Home Online Shopping Pros & Cons of Using a Debit Card Online

Pros & Cons of Using a Debit Card Online


By Kim Franke-Folstad – 6 minute read

These days debit cards are accepted almost everywhere credit cards are accepted, both in-person and online. And that can be a game-changer for consumers who are trying to control their spending.

Unlike credit cards, which allow you to borrow money from the card issuer to pay for a purchase, debit cards only allow you to spend the money you have deposited in your checking account. As a result, consumers can’t rack up bills that they can’t afford to pay.
However, debit cards may not offer the same perks and consumer protections against fraud that you often get with credit cards.
Read on to learn how to use your debit card wisely (and safely) online.

Can You Use A Debit Card Online?

Generally, if a website accepts a credit card for online purchases, it also will accept a debit card.

You may not see debit cards listed specifically as a payment option on a merchant’s website. But if the front of your debit card has a credit network logo (such as Visa or Mastercard) and the business accepts credit cards from that network, you should be able to use it.

To use a debit card for an online purchase, you’ll want to check “credit card” as the payment method and then enter your debit card’s account number, expiration date, and three-digit security code (CCV) to make the purchase.

Unlike debit purchases you make in-person, you won’t need to provide your PIN when purchasing something online. The reason is that the transaction will be treated as a “credit” transaction, which means that the transaction is pending (meaning waiting to be authorized, cleared, and settled).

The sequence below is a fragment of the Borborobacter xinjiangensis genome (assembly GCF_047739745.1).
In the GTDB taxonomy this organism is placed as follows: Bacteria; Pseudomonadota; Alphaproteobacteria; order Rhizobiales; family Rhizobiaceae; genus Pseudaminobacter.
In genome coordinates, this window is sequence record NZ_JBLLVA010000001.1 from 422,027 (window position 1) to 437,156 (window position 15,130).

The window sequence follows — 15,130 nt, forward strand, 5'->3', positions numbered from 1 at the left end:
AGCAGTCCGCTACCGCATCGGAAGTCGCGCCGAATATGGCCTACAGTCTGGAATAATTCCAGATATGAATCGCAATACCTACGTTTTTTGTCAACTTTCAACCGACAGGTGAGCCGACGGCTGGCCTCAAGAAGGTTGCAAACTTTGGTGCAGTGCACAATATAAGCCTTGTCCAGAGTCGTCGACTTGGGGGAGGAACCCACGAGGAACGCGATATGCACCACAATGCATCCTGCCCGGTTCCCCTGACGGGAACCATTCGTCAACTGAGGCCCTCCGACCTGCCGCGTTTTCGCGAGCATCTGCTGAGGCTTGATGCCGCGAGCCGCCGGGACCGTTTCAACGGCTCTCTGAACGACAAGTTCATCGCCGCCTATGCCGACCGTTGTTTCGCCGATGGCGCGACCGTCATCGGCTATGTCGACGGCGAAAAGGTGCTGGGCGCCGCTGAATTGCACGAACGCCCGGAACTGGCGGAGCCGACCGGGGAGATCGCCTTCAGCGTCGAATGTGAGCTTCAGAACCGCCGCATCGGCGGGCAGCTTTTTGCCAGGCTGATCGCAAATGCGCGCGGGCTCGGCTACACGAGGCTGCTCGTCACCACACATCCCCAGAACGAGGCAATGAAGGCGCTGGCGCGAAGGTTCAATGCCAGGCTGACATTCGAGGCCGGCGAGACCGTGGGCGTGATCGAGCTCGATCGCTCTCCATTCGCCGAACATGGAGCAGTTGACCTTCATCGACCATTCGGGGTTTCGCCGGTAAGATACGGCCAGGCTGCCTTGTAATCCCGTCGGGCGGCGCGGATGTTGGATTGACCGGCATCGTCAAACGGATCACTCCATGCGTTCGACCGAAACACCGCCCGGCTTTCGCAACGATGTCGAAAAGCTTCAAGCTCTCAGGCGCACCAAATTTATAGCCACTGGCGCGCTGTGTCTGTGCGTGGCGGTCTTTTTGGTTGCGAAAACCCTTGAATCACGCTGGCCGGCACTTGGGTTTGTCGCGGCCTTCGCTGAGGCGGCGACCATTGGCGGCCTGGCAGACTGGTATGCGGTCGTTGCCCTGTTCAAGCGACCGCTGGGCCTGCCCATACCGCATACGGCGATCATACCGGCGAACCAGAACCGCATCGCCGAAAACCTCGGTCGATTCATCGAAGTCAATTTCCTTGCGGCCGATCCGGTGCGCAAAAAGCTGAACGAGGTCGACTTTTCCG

The money will be deducted from your checking account around two to four days later.

Before an online debit transaction clears, you may see a difference between your checking account’s “current” balance, which includes only deposits and deductions that have actually cleared, and your “available” balance, which includes authorized transactions that haven’t yet cleared.

What Are Some Pros to Using a Debit Card Online?

There are a few advantages to using a debit card as opposed to a credit card for online purchases that consumers may want to consider. These include:

Reducing Credit Card Debt

Using a debit card to make online purchases may help reduce credit card use (and debt).

When you shop with a credit card vs. a debit card, you’re borrowing money you’ll have to pay back later. If you don’t pay the debt back within a designated period of time, the lender is going to charge interest.